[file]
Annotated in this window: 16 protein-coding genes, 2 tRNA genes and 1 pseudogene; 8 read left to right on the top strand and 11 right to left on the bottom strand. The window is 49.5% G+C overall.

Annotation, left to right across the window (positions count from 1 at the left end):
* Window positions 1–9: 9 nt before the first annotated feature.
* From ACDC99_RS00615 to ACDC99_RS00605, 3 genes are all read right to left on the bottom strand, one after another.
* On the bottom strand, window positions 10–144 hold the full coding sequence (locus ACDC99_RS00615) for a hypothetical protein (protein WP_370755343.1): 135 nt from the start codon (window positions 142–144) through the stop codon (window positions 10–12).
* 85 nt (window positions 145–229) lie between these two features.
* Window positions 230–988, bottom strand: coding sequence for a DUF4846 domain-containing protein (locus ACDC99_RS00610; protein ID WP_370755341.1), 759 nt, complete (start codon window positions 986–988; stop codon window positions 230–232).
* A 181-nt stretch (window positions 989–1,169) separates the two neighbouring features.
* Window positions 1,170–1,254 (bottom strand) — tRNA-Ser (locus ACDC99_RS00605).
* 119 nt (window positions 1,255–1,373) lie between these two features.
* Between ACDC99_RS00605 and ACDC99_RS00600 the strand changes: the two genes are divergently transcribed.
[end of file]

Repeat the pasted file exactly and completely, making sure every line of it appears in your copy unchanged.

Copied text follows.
Annotated in this window: 16 protein-coding genes, 2 tRNA genes and 1 pseudogene; 8 read left to right on the top strand and 11 right to left on the bottom strand. The window is 49.5% G+C overall.

Annotation, left to right across the window (positions count from 1 at the left end):
* Window positions 1–9: 9 nt before the first annotated feature.
* From ACDC99_RS00615 to ACDC99_RS00605, 3 genes are all read right to left on the bottom strand, one after another.
* On the bottom strand, window positions 10–144 hold the full coding sequence (locus ACDC99_RS00615) for a hypothetical protein (protein WP_370755343.1): 135 nt from the start codon (window positions 142–144) through the stop codon (window positions 10–12).
* 85 nt (window positions 145–229) lie between these two features.
* Window positions 230–988, bottom strand: coding sequence for a DUF4846 domain-containing protein (locus ACDC99_RS00610; protein ID WP_370755341.1), 759 nt, complete (start codon window positions 986–988; stop codon window positions 230–232).
* A 181-nt stretch (window positions 989–1,169) separates the two neighbouring features.
* Window positions 1,170–1,254 (bottom strand) — tRNA-Ser (locus ACDC99_RS00605).
* 119 nt (window positions 1,255–1,373) lie between these two features.
* Between ACDC99_RS00605 and ACDC99_RS00600 the strand changes: the two genes are divergently transcribed.